Archbishop Teissier, promoter of dialogue in Algeria, dies at 91

Archbishop Teissier, promoter of dialogue in Algeria, dies at 91

Faithful attend the beatification ceremony for 19 religious men and women who were killed in Algeriaís civil war, at the shrine of Notre Dame de Santa Cruz in Oran, Algeria, Dec. 8. (Credit: Abdelaziz Boumzar/Reuters via CNS.)

Retired Archbishop Henri Teissier of Algiers, who dedicated his life to interreligious dialogue and the pastoral care of Algeria's small Catholic community, died Dec. 1 in Lyon at the age of 91.

LYON, France — Retired Archbishop Henri Teissier of Algiers, who dedicated his life to interreligious dialogue and the pastoral care of Algeria’s small Catholic community, died Dec. 1 in Lyon at the age of 91.

The archbishop had retired in 2008 after living through Algeria’s civil war and seeing fundamentalists kill thousands of his Muslim neighbors and dozens of Catholic religious men and women.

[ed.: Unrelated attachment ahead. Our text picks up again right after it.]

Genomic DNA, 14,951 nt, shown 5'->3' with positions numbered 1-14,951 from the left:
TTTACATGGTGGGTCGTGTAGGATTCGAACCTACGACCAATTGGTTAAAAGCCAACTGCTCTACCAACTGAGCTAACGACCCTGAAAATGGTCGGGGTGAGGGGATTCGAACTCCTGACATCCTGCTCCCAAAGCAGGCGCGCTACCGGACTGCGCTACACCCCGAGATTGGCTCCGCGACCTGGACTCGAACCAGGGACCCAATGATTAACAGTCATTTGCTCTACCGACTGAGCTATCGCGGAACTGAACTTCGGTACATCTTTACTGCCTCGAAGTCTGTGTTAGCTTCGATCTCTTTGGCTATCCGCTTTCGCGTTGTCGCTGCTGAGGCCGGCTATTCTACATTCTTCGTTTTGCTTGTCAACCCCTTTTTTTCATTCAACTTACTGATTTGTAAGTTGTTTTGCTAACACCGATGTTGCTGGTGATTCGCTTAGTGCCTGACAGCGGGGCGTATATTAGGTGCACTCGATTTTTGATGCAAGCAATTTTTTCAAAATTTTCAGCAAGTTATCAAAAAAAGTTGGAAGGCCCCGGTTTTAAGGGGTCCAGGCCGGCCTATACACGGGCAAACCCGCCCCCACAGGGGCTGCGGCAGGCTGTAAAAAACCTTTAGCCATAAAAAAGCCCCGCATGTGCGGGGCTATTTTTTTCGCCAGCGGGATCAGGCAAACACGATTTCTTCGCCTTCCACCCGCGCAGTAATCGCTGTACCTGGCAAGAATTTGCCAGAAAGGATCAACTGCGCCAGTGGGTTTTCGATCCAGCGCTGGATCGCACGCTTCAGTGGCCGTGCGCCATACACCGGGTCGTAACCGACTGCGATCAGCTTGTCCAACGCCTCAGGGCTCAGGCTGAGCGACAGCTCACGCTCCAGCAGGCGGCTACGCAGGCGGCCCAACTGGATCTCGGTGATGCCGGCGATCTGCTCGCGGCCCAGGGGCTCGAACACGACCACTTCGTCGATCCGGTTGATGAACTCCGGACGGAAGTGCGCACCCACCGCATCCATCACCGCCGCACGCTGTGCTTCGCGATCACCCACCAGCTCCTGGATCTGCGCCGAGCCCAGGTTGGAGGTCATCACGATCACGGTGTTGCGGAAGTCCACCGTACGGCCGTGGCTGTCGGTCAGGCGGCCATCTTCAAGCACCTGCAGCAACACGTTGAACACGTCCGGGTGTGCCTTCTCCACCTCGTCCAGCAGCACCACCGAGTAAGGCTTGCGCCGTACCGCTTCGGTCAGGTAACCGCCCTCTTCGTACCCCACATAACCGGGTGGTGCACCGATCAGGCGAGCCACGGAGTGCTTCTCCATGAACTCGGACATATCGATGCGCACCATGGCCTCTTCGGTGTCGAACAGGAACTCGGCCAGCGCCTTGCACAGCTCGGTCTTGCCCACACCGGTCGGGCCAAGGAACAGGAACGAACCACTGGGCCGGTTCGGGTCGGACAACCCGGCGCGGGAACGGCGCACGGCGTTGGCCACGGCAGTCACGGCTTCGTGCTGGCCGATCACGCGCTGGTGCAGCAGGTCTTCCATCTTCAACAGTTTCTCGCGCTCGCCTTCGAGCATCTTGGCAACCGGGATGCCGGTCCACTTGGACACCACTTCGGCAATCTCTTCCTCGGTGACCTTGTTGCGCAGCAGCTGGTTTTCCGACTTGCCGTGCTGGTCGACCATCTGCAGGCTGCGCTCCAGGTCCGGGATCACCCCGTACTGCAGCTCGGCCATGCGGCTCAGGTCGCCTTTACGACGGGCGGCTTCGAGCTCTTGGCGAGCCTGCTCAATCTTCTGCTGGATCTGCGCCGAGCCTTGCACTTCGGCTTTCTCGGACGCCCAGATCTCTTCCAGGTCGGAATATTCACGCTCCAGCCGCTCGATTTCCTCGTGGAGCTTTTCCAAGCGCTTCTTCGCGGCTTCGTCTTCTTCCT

After retiring, he dedicated himself to promoting the memory of the Algerian martyrs and lived to see the beatification of 19 of them, who were murdered between 1994 and 1996. They included the seven Trappist monks of Tibhirine, kidnapped and killed in 1996, and Bishop Pierre Claverie of Oran, who was killed that same year when a bomb exploded at the entrance to his home.

Vatican News, reporting on Teissier’s death, noted that Dec. 1 was the feast of Blessed Charles de Foucauld, who lived among the Berbers in the Algeria desert and was murdered in 1916.

Archbishop Paul Desfarges, who succeeded Teissier, said he was certain that the late archbishop and Blessed Charles would meet in heaven.

The archbishop dying on Blessed Charles’ feast day, he said, is “a nod from heaven to our church in Algeria, which owes so much to Father Teissier” for his ministry during “the war of liberation, the independence of the country (and) the crossing of the dark years” of violence.

Born in Lyon July 21, 1929, he was ordained to the priesthood in Algiers in 1955. He served as bishop of Oran from 1973 to 1980, when he was named coadjutor archbishop of Algiers, a position he held for an unusual eight years before becoming archbishop.

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